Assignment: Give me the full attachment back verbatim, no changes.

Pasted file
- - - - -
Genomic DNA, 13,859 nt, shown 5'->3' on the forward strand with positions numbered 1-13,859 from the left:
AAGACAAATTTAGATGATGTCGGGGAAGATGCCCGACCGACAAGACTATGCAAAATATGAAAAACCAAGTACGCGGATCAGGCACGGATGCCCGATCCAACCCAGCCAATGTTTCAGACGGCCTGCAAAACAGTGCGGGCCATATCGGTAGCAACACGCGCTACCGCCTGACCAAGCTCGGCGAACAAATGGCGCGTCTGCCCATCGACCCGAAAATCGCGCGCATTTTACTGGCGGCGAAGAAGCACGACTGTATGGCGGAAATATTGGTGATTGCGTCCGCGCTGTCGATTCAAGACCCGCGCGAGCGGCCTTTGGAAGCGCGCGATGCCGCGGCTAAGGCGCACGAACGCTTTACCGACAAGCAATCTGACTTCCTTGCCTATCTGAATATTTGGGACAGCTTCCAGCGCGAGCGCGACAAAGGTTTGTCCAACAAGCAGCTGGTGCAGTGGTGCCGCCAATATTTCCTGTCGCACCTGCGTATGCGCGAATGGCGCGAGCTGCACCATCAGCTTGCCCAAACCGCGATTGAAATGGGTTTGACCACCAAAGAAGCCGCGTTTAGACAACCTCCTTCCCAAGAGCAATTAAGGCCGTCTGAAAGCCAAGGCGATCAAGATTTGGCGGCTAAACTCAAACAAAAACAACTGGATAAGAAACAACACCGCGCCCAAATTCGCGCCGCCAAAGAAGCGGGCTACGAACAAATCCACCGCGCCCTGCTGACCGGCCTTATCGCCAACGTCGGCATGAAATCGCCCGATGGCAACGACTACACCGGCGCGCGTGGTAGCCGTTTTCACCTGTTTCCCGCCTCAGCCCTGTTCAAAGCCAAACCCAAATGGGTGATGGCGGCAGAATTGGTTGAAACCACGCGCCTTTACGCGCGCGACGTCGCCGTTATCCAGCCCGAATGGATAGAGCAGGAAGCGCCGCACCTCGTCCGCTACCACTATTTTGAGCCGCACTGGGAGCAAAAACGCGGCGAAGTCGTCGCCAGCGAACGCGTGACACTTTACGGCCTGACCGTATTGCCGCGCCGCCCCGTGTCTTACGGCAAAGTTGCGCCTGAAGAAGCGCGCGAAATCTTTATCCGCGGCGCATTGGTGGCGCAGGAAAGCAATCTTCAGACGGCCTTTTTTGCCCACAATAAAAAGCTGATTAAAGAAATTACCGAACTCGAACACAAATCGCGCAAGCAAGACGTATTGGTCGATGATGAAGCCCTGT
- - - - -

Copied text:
Genomic DNA, 13,859 nt, shown 5'->3' on the forward strand with positions numbered 1-13,859 from the left:
AAGACAAATTTAGATGATGTCGGGGAAGATGCCCGACCGACAAGACTATGCAAAATATGAAAAACCAAGTACGCGGATCAGGCACGGATGCCCGATCCAACCCAGCCAATGTTTCAGACGGCCTGCAAAACAGTGCGGGCCATATCGGTAGCAACACGCGCTACCGCCTGACCAAGCTCGGCGAACAAATGGCGCGTCTGCCCATCGACCCGAAAATCGCGCGCATTTTACTGGCGGCGAAGAAGCACGACTGTATGGCGGAAATATTGGTGATTGCGTCCGCGCTGTCGATTCAAGACCCGCGCGAGCGGCCTTTGGAAGCGCGCGATGCCGCGGCTAAGGCGCACGAACGCTTTACCGACAAGCAATCTGACTTCCTTGCCTATCTGAATATTTGGGACAGCTTCCAGCGCGAGCGCGACAAAGGTTTGTCCAACAAGCAGCTGGTGCAGTGGTGCCGCCAATATTTCCTGTCGCACCTGCGTATGCGCGAATGGCGCGAGCTGCACCATCAGCTTGCCCAAACCGCGATTGAAATGGGTTTGACCACCAAAGAAGCCGCGTTTAGACAACCTCCTTCCCAAGAGCAATTAAGGCCGTCTGAAAGCCAAGGCGATCAAGATTTGGCGGCTAAACTCAAACAAAAACAACTGGATAAGAAACAACACCGCGCCCAAATTCGCGCCGCCAAAGAAGCGGGCTACGAACAAATCCACCGCGCCCTGCTGACCGGCCTTATCGCCAACGTCGGCATGAAATCGCCCGATGGCAACGACTACACCGGCGCGCGTGGTAGCCGTTTTCACCTGTTTCCCGCCTCAGCCCTGTTCAAAGCCAAACCCAAATGGGTGATGGCGGCAGAATTGGTTGAAACCACGCGCCTTTACGCGCGCGACGTCGCCGTTATCCAGCCCGAATGGATAGAGCAGGAAGCGCCGCACCTCGTCCGCTACCACTATTTTGAGCCGCACTGGGAGCAAAAACGCGGCGAAGTCGTCGCCAGCGAACGCGTGACACTTTACGGCCTGACCGTATTGCCGCGCCGCCCCGTGTCTTACGGCAAAGTTGCGCCTGAAGAAGCGCGCGAAATCTTTATCCGCGGCGCATTGGTGGCGCAGGAAAGCAATCTTCAGACGGCCTTTTTTGCCCACAATAAAAAGCTGATTAAAGAAATTACCGAACTCGAACACAAATCGCGCAAGCAAGACGTATTGGTCGATGATGAAGCCCTGT